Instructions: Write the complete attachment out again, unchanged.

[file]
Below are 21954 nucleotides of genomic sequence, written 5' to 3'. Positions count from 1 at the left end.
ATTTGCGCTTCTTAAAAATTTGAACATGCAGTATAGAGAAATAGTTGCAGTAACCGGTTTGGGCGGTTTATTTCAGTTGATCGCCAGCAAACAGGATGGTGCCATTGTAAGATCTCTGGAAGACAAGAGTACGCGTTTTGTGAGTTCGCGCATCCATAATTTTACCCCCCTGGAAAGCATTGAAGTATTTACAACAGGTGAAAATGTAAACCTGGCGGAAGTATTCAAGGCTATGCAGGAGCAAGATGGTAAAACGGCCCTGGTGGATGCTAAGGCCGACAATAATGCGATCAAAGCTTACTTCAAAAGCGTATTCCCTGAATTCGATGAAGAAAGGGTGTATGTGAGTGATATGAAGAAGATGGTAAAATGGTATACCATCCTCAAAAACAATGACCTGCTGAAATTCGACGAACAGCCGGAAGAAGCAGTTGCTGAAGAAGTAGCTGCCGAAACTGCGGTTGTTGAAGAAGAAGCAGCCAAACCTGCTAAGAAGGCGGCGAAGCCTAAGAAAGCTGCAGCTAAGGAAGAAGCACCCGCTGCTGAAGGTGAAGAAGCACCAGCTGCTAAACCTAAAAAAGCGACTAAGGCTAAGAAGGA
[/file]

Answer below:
Below are 21954 nucleotides of genomic sequence, written 5' to 3'. Positions count from 1 at the left end.
ATTTGCGCTTCTTAAAAATTTGAACATGCAGTATAGAGAAATAGTTGCAGTAACCGGTTTGGGCGGTTTATTTCAGTTGATCGCCAGCAAACAGGATGGTGCCATTGTAAGATCTCTGGAAGACAAGAGTACGCGTTTTGTGAGTTCGCGCATCCATAATTTTACCCCCCTGGAAAGCATTGAAGTATTTACAACAGGTGAAAATGTAAACCTGGCGGAAGTATTCAAGGCTATGCAGGAGCAAGATGGTAAAACGGCCCTGGTGGATGCTAAGGCCGACAATAATGCGATCAAAGCTTACTTCAAAAGCGTATTCCCTGAATTCGATGAAGAAAGGGTGTATGTGAGTGATATGAAGAAGATGGTAAAATGGTATACCATCCTCAAAAACAATGACCTGCTGAAATTCGACGAACAGCCGGAAGAAGCAGTTGCTGAAGAAGTAGCTGCCGAAACTGCGGTTGTTGAAGAAGAAGCAGCCAAACCTGCTAAGAAGGCGGCGAAGCCTAAGAAAGCTGCAGCTAAGGAAGAAGCACCCGCTGCTGAAGGTGAAGAAGCACCAGCTGCTAAACCTAAAAAAGCGACTAAGGCTAAGAAGGA